Fire Stations

    Built to replace the fire station at Clegg St near the Town Hall which
had been built in 1849 the new Central Fire Station at Ascroft St opened
on the 1st August 1888.

    A replacement for Central Fire station was discussed at a meeting of the Watch Committee as early as  29th Nov 1930. The site discussed would be at Chamber Rd and would cost £80,000. However, it would only be proceeded with, when and if the money was available from the Finance Committee. This was never to happen as international events were starting to have repercussions even in the little town of Oldham. In the immediate run up to the declaration of war, the Home Office had provided a grant of £3,500 to extend the Central station at Ascroft St to accommodate the AFS and the extra vehicles that would be issued at a later date.

     By the 1960s traffic problems at the town centre site of Ascroft St were getting difficult as soon as fire appliances tried to get off the yard onto Peter St. It was often quicker to walk from Peter St up to the Star Inn at King St rather than drive, or as CFO Garlick commented “the horse drawn fire-fighting appliances could get to a fire faster than modern appliances.

    The old Central station built in 1886 was now a cramped place to work with decaying facilities not fit to house a busy Fire Brigade operational station and headquarters. 
    Early in 1968 the acquisition of land around the junction of Vineyard
St, Glodwick Rd and Lees Rd for a new fire station to replace the Central
station at Ascroft St began. Work was to begin later that year on building
the new fire station and Brigade headquarters. This area was chosen
because of the immediate access onto several major roads and the new
southern internal by-pass (as it was known then) thus avoiding heavy
traffic congestion in the town. Also, the replacement building for Werneth
Fire Station on Manchester Rd was being considered at a site on Hollins
Rd and the recently opened Chadderton Fire Station on Broadway meant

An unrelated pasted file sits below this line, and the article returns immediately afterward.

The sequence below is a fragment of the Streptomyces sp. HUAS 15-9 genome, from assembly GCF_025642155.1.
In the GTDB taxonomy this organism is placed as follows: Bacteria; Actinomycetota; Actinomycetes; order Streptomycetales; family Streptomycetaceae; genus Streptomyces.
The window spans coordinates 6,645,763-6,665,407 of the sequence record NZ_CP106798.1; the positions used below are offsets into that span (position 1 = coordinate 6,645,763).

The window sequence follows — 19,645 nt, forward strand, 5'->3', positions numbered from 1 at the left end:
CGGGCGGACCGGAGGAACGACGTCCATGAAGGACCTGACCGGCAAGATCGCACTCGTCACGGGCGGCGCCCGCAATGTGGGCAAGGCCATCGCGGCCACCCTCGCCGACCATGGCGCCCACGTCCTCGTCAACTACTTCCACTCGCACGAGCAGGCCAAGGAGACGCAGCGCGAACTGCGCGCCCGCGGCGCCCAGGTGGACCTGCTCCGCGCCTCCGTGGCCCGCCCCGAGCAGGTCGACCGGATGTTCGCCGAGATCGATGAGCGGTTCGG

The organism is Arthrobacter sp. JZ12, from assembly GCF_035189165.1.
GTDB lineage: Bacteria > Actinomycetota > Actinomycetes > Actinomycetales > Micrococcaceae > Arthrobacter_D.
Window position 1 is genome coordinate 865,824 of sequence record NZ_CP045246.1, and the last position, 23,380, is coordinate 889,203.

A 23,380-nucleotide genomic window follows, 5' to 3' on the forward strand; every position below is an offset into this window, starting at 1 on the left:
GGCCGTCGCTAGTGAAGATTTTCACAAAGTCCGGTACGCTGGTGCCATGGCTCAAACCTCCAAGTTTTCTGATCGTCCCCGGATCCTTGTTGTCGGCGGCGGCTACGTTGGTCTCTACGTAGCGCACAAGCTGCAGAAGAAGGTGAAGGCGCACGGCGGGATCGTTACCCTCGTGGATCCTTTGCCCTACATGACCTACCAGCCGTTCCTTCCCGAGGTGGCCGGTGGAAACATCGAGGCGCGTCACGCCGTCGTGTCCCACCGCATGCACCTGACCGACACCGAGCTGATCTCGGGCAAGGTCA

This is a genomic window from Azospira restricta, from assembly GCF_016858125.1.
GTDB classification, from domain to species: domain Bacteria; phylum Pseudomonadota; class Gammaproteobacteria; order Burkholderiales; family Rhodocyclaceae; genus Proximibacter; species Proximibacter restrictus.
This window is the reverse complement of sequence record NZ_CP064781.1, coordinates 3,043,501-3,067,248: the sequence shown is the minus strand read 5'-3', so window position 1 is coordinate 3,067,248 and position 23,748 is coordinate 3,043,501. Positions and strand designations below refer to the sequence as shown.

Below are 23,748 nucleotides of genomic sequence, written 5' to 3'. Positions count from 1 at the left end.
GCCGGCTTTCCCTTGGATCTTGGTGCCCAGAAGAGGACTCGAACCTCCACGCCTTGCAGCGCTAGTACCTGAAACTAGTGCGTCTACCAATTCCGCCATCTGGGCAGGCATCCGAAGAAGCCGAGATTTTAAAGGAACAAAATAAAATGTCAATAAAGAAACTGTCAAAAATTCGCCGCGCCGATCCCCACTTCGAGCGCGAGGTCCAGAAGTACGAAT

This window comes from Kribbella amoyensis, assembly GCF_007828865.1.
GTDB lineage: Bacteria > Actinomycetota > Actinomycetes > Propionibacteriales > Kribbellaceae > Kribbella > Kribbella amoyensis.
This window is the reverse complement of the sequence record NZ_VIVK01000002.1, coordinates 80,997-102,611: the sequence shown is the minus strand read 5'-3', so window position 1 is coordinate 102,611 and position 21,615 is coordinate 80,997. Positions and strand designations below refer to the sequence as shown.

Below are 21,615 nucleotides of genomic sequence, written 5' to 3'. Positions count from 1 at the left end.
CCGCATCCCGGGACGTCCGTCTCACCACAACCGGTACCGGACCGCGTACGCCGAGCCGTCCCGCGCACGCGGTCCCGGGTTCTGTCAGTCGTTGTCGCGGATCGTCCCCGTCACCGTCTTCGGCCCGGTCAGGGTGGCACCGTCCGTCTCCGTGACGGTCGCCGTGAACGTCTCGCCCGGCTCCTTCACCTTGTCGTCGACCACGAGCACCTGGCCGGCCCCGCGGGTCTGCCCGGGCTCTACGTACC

that the obvious place to site a new station would be to the east of the
town. It was also perhaps fitting that the new station would be close to
where it had all began in 1807– Mumps Brook and also across the road
from the old Townfield station on Terrace St.

 The Home Office had also recognised the dire need for alternative accommodation and made a substantial grant so that the project could be started in the next financial year. Completion was planned for late in 1970 and the Brigade could take over the new buildings. The prevaricating of the Council continued for several years and it carried over to local government reorganisation when it was placed second on the list of replacement priorities at a meeting of the Greater Manchester Fire Services Committee.  In fact it wasn’t until 1979 that the new Oldham Fire station on Lees Rd, minus the headquarters but with a BA training gallery was completed.


    The original police station was built in 1864 on Terrace St. 

A quote from the Manchester Courier of 2nd March 1899 expresses the opinion of the Chief Constable – Mr. Turner, that the Police Station at Townfield requires to be replaced by a new one because “it was the worst station that he had ever seen and was quite inadequate to the needs of the east end of the town – the “roughest end” he called it”. Indeed the two cells had to accommodate 400 prisoners a year!